#MoneyMovesMonday- High-Yield Savings Accounts
So last week we talked about the importance of managing your time, and its relationship to your wallet. Hopefully, you were able to re-invested some of your time, and use the worksheets I provided to make some SMART financial goals.
So for this week I wanted to continue on our quest of learning more about investing by talking about the importance of how to make your money work for you-- with the best part being that you don't have to do any work to get it!
If many of you grew up like me, I'm sure you were taught that the only way to make money was to work for it.
But as I've gotten older, and gotten much more into being financially educated, it was only a matter of time before I stumbled into learning about the world of investing.
So to invest in a traditional sense is defined by Investopedia as "the act of committing money or capital to an endeavor (a business, project, real estate, etc.), with the expectation of obtaining an additional income or profit."
So in simpler terms it's when you put money into something or someone with the end goal being that you will get your money back with extra. Depending on the level of trust, or the project, some people choose to either be active or passive about their investments. But I would say, for me, the most ideal investment situation is to get to a place where your investment requires little to no involvement/action from you. That's really when you'll be having your money work for you!
So today we'll be exploring a super low-risk, baby step into the world of investing...
So if you have a bank account, you technically already have experience with investing.
How banks work is that you deposit your money into them, and they, in turn, lend your money out to other people with an interest rate attached. It is from this interest rate that they make a profit, and because they wouldn't have money to lend without your generous deposit, they cut you a piece of the interest pie as well.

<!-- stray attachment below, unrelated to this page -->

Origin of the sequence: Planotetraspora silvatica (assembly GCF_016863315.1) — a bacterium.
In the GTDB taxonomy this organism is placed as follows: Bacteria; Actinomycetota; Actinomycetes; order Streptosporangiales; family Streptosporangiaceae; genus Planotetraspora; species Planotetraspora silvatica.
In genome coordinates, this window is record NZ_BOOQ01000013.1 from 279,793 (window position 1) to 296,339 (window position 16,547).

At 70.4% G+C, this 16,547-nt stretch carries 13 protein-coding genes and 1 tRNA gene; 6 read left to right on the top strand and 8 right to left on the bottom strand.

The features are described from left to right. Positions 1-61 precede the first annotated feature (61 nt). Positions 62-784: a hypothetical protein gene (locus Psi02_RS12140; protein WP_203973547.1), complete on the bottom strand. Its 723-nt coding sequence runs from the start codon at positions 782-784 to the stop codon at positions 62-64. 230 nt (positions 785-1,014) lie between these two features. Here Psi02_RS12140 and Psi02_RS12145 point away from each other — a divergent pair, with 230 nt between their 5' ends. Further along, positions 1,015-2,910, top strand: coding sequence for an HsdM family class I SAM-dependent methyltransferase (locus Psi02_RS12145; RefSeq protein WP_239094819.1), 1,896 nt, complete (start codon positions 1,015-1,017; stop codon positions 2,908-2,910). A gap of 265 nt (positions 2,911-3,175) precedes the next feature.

But one of the biggest problems we've seen with the more popular brick-and-mortar banks is that the return on investment that they are offering depositors lately has been literal pennies every bank cycle (even for someone as myself who used to make a middle class salary).
Some of this has to do with the federal interest rate being as low as it has been over the past couple of years (although it's slowly starting to tick upward, which is great news for lenders, and bad news for new borrowers). But even so, when you bank with a brick-and-mortar bank, part of that return that you should be getting is going towards helping them pay rent for a physical bank.
Some people don't know this, and as the future entreprenuer-boss-queens-in-training that you are, I wanted to share this info with you so that you have the clarity to decide where is going to be the best investment for you and your money.
I decided to open a high-yield savings account after I started seeing a financial planner last year, and, for me, it was one of the best decisions I made.
Now let's be clear-- I'm not making Jay Z type money on this savings account...
But I, at least, make many dollars more than the pennies I was pulling in every year at Bank Of America.